Being told that Rahner – whose range of concepts is detailed over the 23 volumes of lectures and articles collected as Theological Investigations, a range scrupulous in its unsystematic approach – was a writer whose symbolism "goes with the mystery" is akin to reading the lecture doodle of a theology undergraduate. The next line swerves away, "Parturition of psalm like pissing blood" which leads to the penis figured as an organ of translation, "the old linguaduct" – a territory of which, two pages later, Hill writes "This is late scaffold-humour, turn me off." This technique of brief summation seems better when perceiving a gorse bush,

Now here's real alchemy – the gorse
on roadside terraces, bristling with static,
spectator of its own prime, inclement challenge

(from 'In the Valley of the Arrow')
than when reading the late fragments of Pound:

[...] Pound glided
through his own idiocy; in old age
fell upon clarities of incoherence,
muteness's epigrams, things crying off.

(from 'Pindarics' 14)
This sounds elegantly plausible but go back to those Pound notebooks (which were bounced into publication) and "clarities of incoherence" doesn't stick. If this is marginalia the margin is a little too wide.


Writing a reflexive poetry which ruminates darkly on the ethics of rhetorical figures has previously proved to be a skill in Hill's possession – the concentrated segments of 'De Jure Belli ac Pacis' (in Canaan)and scattered patches of the quartet of long works which followed that book. There are further examples in Without Title but overall a process of diminution seems to have occurred, "I'm spent, signori, think I would rather / crash out". The stylistic reticence which was always Hill's means of bringing a depth effect to the work is dissipated. However, the stronger poems remain compelling. One is a fine elegy, the title poem, "culling the bay bowers to which he / cannot return", which observes the process of elegising and concludes with an image of elegised life as artifice, "no restitution but with wired laurels." Another is the notably plainer in style 'Offertorium: December 2002', amid "rain-sprigged yew trees, blockish as they guard / admonitory sparse berries",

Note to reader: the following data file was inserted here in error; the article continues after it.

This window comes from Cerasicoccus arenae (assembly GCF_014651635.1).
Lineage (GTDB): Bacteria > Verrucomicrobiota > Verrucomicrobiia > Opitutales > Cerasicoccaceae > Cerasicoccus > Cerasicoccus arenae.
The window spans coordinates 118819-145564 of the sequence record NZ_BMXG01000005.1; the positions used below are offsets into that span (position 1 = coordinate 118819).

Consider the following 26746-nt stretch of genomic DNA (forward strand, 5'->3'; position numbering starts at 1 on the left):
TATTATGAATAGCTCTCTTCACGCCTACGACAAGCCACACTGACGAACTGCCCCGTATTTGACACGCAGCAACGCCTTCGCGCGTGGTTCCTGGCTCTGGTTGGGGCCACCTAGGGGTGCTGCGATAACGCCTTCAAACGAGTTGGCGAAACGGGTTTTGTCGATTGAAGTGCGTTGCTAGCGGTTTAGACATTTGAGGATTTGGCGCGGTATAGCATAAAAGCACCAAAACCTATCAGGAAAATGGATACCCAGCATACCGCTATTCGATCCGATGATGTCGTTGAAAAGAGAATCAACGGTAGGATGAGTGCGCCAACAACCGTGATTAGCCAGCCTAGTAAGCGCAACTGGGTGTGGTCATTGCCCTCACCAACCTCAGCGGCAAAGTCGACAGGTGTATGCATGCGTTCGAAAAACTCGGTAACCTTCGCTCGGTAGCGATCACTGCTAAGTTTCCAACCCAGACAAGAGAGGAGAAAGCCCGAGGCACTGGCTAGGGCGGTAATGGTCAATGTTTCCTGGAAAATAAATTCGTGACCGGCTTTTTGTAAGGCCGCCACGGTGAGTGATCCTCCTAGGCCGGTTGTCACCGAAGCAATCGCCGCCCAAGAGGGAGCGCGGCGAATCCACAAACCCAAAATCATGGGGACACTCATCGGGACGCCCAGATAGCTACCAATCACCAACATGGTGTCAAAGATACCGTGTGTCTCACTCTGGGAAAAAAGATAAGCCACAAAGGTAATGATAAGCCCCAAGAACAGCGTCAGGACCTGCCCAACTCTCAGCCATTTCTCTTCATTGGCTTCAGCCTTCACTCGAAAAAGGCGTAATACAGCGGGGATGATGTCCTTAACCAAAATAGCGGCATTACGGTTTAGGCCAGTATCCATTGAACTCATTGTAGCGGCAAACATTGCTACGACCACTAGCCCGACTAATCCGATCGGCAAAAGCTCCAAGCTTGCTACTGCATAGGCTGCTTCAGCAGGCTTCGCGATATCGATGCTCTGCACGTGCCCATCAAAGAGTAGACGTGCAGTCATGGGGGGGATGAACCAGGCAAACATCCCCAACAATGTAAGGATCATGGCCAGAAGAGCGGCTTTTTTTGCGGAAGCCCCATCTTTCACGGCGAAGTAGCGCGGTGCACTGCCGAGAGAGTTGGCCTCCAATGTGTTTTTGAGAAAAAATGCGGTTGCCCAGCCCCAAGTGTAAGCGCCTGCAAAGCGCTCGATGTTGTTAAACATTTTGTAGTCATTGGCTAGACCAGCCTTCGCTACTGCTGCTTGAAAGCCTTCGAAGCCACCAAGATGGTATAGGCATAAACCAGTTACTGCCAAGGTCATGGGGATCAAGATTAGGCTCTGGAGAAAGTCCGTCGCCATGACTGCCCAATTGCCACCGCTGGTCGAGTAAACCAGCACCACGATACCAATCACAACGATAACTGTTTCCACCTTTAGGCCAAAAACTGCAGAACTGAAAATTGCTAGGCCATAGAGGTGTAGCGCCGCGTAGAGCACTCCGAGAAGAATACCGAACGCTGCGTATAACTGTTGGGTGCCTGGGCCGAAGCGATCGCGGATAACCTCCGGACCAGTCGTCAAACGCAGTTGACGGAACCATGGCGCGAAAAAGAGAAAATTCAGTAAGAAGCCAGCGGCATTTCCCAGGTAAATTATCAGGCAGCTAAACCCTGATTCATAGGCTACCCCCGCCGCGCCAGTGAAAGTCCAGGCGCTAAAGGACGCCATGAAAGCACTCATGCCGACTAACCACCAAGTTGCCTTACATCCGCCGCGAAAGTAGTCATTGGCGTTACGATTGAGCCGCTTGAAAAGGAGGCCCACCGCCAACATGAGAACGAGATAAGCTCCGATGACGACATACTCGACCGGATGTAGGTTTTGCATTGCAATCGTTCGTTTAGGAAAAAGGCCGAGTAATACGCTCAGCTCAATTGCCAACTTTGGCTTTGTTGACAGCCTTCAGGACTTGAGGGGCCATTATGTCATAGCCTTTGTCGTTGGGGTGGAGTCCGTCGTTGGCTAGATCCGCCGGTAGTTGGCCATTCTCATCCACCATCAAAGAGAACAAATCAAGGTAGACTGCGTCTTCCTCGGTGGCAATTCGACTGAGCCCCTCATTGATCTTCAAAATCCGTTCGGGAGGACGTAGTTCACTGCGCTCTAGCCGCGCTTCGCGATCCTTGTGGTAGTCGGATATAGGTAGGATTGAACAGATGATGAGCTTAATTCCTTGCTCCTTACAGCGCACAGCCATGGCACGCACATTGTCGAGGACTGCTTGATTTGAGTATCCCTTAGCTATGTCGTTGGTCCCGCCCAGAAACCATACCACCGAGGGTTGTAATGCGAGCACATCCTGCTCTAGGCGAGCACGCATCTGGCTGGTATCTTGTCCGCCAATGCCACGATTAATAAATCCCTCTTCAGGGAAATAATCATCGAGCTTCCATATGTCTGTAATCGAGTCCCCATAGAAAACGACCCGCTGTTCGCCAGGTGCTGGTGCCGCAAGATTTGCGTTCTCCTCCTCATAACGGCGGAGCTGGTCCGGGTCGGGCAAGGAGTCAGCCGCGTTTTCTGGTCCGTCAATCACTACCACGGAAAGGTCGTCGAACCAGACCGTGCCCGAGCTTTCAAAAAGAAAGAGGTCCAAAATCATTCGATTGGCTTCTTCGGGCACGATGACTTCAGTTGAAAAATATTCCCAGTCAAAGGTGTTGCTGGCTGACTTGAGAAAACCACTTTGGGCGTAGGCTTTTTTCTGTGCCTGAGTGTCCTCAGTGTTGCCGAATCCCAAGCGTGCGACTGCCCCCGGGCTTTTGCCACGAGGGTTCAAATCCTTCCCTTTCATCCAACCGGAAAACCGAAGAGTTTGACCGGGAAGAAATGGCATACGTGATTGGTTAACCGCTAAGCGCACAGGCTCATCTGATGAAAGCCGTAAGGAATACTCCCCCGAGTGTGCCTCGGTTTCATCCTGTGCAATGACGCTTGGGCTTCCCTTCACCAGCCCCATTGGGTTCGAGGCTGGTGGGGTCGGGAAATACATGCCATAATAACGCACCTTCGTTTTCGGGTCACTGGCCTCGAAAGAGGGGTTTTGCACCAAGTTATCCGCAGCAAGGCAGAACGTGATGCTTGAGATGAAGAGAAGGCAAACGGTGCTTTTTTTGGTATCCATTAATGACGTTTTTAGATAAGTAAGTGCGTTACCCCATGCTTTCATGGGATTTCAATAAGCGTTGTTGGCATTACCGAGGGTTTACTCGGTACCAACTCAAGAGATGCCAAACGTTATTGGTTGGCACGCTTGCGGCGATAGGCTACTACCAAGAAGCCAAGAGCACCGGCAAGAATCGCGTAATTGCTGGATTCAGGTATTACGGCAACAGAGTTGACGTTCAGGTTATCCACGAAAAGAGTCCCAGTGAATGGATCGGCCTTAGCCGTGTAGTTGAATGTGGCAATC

for late distortions lodged by first mistakes;
for all departing, as our selves, from time;
for random justice held with things half-known
The favoured Hill style of allusiveness, ellipsis and emphatic transition / interruption means that the choice of classical model for the long central section of the book, 'Pindarics', comes as no surprise; the recurring and reductive images of sexuality and the narrow permutations of a chosen form mean that "after Cesare Pavese" is well fitted. A tempered conversation of sorts with Pavese turns out to be a facilitator for close argument – subjects include lust, the body politic, fascism. When Hill's writing tries to address the greatest human pain then it tends to shift into a thwarted and urgent chorus:

I think catastrophe; feel, touch, stasis
wholly without stillness. The pilot scans
into the nimbus of his utmost fix;
an ancient anabasis, lift of pride.

(from 'Pindarics' 11)
The sequence ends with a statement for poetry, one which the book as a whole falls short from:

Patterns of lines, mostly, raw in appearance.
I see I've defined a poem. Something I'd say
held over, deep in reserve, so that it may strike.

[£9.99, 96 pages, ISBN: 0141020253, January 26th 2006, Penguin.]